GamesBeat: As far as the story content in multiplayer, what are you telling players there? Right now it’s not very clear. You have the same characters on either side. It doesn’t feel like you’re part of some larger war.

Miller: The important thing there is that we wanted to have the flexibility to do that. But I think the narrative is also — what’s the narrative of the map? What’s going on in the map? Why is there a conflict going on? We’re loose with the characters. We’re not saying this side is one side and that one is the other. We didn’t want to get into that specifically. I think what we wanted to focus on is creating interesting narratives around the place. What’s going on in the world? Why are you there?

Just because one character happens to be on the other team — we didn’t want to get tethered to that. But we’re also driving for telling more about the specialists themselves. Who are they? I think that lends itself to fun in general. The more you understand, the more you’re able to connect with the character.

GamesBeat: Do you have to do that, though, because there’s not a single-player campaign per se?

Miller: From the beginning, we wanted to drive more narrative. We did quite a bit in Black Ops 3. There were lots of things you could get through unlocks and things like that to learn about the characters. But I don’t feel like we really rounded them out. A lot of their equipment and things they have now really define them more as a role. What’s their job? That’s one of the mantras. Do your job. Finding what is the job that specialist has and driving that through.

We also have the single-player missions that are going to drive a lot of narrative and give you a lot of backstory on who these characters are, where they came from. There’s obviously a whole lot of narrative in Zombies, too. That’s its own unique thing. The narrative is 10 years old in parts of it and brand new in another huge piece. We feel like there’s more than enough of that. We can just do more that way.

GamesBeat: Anything new you’re saying about battle royale and what that will be like?

Scronce: We’re not going into too many more specifics than what we’ve already said. Again, it’s the biggest map we’ve ever made. We’re still fine-tuning and trying to find out what works best for us. Some of the things we’re seeing internally with those cinematic moments that we’re able to create for ourselves — I was telling this story earlier. One of the designers that’s traditionally been on campaign, he’s now focused solely on Blackout. We were talking about how it’s so different for him now, because he’s always been about creating set pieces and cinematic moments for players in a very linear fashion. Now it’s completely different. He’s creating tools to give to the player, and then the player creates their own cinematic moments.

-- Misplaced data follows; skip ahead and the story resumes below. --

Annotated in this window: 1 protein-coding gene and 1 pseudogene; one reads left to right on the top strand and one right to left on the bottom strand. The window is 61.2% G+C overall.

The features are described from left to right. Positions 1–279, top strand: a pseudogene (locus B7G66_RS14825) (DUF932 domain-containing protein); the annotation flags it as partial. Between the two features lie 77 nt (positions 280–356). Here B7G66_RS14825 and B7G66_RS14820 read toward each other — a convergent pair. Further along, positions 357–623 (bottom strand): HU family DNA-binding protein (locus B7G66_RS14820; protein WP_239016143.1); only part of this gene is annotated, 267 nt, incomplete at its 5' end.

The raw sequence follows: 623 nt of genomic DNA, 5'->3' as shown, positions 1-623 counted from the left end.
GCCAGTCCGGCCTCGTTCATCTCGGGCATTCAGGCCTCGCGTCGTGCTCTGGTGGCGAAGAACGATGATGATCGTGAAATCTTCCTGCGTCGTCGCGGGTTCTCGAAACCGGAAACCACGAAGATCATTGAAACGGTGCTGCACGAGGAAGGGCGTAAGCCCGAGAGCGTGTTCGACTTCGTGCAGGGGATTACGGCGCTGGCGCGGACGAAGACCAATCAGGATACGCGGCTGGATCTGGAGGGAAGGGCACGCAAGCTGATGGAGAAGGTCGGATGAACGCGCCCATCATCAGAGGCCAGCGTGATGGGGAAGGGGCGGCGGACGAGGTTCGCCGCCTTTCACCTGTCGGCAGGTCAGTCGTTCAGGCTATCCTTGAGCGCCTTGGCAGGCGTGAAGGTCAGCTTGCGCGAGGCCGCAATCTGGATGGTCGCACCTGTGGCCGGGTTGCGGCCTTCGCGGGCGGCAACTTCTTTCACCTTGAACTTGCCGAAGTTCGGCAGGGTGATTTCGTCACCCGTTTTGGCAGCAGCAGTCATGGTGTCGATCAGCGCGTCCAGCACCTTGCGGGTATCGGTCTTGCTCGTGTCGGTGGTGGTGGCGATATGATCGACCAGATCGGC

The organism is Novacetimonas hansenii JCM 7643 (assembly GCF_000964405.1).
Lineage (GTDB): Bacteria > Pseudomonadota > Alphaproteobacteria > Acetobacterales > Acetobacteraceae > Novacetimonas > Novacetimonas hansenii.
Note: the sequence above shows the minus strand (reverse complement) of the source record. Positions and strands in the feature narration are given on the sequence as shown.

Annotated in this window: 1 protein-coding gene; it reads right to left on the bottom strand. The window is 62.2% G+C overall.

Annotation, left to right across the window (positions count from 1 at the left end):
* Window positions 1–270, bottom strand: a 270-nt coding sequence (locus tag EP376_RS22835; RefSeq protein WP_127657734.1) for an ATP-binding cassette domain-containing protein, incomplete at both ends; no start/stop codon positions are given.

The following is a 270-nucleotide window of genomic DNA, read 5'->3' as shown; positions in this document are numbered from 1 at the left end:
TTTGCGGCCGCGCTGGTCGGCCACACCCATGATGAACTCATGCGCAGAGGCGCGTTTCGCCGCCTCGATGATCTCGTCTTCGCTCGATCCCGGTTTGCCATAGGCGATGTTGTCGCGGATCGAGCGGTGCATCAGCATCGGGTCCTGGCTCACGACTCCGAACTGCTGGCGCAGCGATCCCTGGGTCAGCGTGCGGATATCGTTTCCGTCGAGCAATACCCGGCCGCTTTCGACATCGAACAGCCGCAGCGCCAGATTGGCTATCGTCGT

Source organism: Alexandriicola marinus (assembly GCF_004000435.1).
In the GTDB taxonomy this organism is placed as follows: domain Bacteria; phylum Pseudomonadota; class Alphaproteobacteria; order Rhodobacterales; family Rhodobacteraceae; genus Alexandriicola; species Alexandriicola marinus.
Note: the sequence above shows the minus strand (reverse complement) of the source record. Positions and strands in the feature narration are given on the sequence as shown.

That’s what we looked at with Blackout. We love the battle royale genre. We know players love it too. But we wanted, and our fans wanted — I want a Call of Duty battle royale. I want the gunplay that I can only get from Black Ops. I want that fluid movement that I can only get from Black Ops. With that comes the pedigree of vehicles, helicopters, boats, you name it. In playtesting it’s a completely unique experience in that genre.

Above: Call of Duty: Black Ops 4

Image Credit: Activision

GamesBeat: Would you say battle royale play is just as fast as what I just played in multiplayer?

Miller: As far as how the match unfolds, obviously it won’t be as fast as MP. We’re still dialing in — that’s part of the conversation we’re having around player count in the playtests we’re doing. How fast should you be getting into engagements? How fast should we get down to lower player counts? But as far as movement, we’re just trying to get that fast movement in.

GamesBeat: Would you know you were in the Blackout map if you were just in a small section of it?

Miller: If we carved off a little section and you got into a small gun battle, the intention, absolutely, is to make it feel just like Black Ops at its core. There are things we’ll play with because engagement distances are longer. There’s all kinds of other things to consider. But if we were in this room in a gun battle, it would feel like MP in many ways.

That’s the fun thing about Blackout, though. We’re not bound to that. That’s the foundation, but we’re playing with different things all the time. There’s lots of different ways we’ve already diverged from MP. Sometimes we’re swinging back and going different ways. It’s constant iteration and playtests: “Try this? Nope. Not good enough. Try that? That’s better. Maybe we should iterate on that.”

Scronce: It’s definitely its own thing now, just as Zombies is its own thing. Zombies doesn’t feel like multiplayer. A lot of times multiplayer will drive other parts of the game, like our weapons – overhauling recoil patterns and animations, things like that. That often comes from multiplayer. But as with Zombies, Blackout feels distinctly different. We’ve talked about some of the classic maps we’re placing in Blackout and weaving into Blackout, so you will get some of those familiar moments — “Oh, I remember playing here eight years ago” – but at the same time, it’s its own thing.